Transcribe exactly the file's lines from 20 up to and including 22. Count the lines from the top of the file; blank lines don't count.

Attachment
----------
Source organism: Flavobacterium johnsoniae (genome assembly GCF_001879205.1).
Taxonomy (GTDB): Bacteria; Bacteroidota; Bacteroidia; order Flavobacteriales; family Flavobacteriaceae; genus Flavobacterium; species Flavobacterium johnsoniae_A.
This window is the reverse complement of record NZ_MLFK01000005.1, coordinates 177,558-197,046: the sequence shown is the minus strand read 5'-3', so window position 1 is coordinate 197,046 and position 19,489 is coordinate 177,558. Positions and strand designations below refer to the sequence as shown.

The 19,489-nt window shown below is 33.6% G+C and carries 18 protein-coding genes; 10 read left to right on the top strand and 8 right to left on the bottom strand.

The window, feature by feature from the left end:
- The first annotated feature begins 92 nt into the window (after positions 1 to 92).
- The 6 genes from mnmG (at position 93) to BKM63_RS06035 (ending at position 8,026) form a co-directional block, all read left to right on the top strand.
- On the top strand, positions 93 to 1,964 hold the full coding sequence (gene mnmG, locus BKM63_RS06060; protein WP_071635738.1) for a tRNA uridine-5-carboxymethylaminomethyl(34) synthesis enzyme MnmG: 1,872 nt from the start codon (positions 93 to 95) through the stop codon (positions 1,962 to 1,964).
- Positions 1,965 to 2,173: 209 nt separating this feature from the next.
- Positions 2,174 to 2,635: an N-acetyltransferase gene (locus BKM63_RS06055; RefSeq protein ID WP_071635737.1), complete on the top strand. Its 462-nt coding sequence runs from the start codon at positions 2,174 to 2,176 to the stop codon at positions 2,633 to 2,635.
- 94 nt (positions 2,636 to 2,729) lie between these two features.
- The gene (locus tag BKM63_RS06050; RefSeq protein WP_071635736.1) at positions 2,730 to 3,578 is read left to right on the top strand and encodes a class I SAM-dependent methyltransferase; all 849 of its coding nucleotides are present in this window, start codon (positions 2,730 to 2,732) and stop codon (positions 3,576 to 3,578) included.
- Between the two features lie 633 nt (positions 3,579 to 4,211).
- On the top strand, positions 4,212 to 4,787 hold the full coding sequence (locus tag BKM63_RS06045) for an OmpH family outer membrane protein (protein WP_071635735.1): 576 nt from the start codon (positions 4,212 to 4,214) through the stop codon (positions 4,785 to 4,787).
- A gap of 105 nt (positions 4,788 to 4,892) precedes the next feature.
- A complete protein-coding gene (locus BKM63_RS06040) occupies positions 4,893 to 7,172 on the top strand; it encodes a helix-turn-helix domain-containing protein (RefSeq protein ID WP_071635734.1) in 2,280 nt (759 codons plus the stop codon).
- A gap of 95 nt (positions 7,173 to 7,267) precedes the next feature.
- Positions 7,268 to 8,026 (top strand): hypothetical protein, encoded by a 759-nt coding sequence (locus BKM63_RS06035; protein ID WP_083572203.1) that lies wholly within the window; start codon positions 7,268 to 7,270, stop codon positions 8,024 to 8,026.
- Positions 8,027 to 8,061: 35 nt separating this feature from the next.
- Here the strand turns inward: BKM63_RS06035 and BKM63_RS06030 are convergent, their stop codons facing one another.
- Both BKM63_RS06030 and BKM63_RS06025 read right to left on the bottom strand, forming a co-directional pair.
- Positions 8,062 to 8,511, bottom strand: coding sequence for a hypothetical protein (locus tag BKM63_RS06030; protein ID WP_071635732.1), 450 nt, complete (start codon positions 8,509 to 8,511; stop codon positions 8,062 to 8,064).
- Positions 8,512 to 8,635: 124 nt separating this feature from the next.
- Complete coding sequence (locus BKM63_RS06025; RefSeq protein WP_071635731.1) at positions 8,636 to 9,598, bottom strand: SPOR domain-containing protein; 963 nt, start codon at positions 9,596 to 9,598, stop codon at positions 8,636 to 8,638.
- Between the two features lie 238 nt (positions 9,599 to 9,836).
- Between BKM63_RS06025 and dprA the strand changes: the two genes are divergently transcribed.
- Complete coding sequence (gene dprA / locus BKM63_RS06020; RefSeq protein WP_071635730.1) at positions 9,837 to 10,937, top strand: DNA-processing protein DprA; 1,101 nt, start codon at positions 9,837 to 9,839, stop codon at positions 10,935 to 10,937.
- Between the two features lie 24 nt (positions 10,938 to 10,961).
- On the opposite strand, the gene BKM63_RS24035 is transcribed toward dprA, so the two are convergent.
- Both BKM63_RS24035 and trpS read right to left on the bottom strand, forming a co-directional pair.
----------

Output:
- Here the strand turns inward: BKM63_RS06035 and BKM63_RS06030 are convergent, their stop codons facing one another.
- Both BKM63_RS06030 and BKM63_RS06025 read right to left on the bottom strand, forming a co-directional pair.
- Positions 8,062 to 8,511, bottom strand: coding sequence for a hypothetical protein (locus tag BKM63_RS06030; protein ID WP_071635732.1), 450 nt, complete (start codon positions 8,509 to 8,511; stop codon positions 8,062 to 8,064).